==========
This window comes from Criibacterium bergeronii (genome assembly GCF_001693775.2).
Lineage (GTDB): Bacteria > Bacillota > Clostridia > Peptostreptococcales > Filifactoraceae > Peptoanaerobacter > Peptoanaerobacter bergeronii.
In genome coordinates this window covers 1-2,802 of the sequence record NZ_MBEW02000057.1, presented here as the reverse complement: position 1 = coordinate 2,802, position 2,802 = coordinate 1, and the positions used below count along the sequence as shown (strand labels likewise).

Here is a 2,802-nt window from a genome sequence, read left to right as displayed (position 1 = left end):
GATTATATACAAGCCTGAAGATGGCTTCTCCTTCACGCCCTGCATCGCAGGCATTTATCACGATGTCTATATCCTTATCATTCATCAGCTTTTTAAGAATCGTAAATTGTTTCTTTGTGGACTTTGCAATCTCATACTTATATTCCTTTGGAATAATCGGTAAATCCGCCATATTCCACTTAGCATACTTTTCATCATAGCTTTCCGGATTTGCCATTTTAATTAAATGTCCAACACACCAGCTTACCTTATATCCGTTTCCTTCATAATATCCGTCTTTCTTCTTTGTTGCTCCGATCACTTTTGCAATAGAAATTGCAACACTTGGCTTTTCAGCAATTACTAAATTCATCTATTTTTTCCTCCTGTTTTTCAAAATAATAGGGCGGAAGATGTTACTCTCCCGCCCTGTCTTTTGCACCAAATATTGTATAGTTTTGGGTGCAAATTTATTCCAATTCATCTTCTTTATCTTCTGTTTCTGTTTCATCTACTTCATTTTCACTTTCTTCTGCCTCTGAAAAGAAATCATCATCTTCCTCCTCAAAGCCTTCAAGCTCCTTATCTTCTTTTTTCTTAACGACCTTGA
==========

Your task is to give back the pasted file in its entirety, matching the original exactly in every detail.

This window comes from Criibacterium bergeronii (genome assembly GCF_001693775.2).
Lineage (GTDB): Bacteria > Bacillota > Clostridia > Peptostreptococcales > Filifactoraceae > Peptoanaerobacter > Peptoanaerobacter bergeronii.
In genome coordinates this window covers 1-2,802 of the sequence record NZ_MBEW02000057.1, presented here as the reverse complement: position 1 = coordinate 2,802, position 2,802 = coordinate 1, and the positions used below count along the sequence as shown (strand labels likewise).

Here is a 2,802-nt window from a genome sequence, read left to right as displayed (position 1 = left end):
GATTATATACAAGCCTGAAGATGGCTTCTCCTTCACGCCCTGCATCGCAGGCATTTATCACGATGTCTATATCCTTATCATTCATCAGCTTTTTAAGAATCGTAAATTGTTTCTTTGTGGACTTTGCAATCTCATACTTATATTCCTTTGGAATAATCGGTAAATCCGCCATATTCCACTTAGCATACTTTTCATCATAGCTTTCCGGATTTGCCATTTTAATTAAATGTCCAACACACCAGCTTACCTTATATCCGTTTCCTTCATAATATCCGTCTTTCTTCTTTGTTGCTCCGATCACTTTTGCAATAGAAATTGCAACACTTGGCTTTTCAGCAATTACTAAATTCATCTATTTTTTCCTCCTGTTTTTCAAAATAATAGGGCGGAAGATGTTACTCTCCCGCCCTGTCTTTTGCACCAAATATTGTATAGTTTTGGGTGCAAATTTATTCCAATTCATCTTCTTTATCTTCTGTTTCTGTTTCATCTACTTCATTTTCACTTTCTTCTGCCTCTGAAAAGAAATCATCATCTTCCTCCTCAAAGCCTTCAAGCTCCTTATCTTCTTTTTTCTTAACGACCTTGA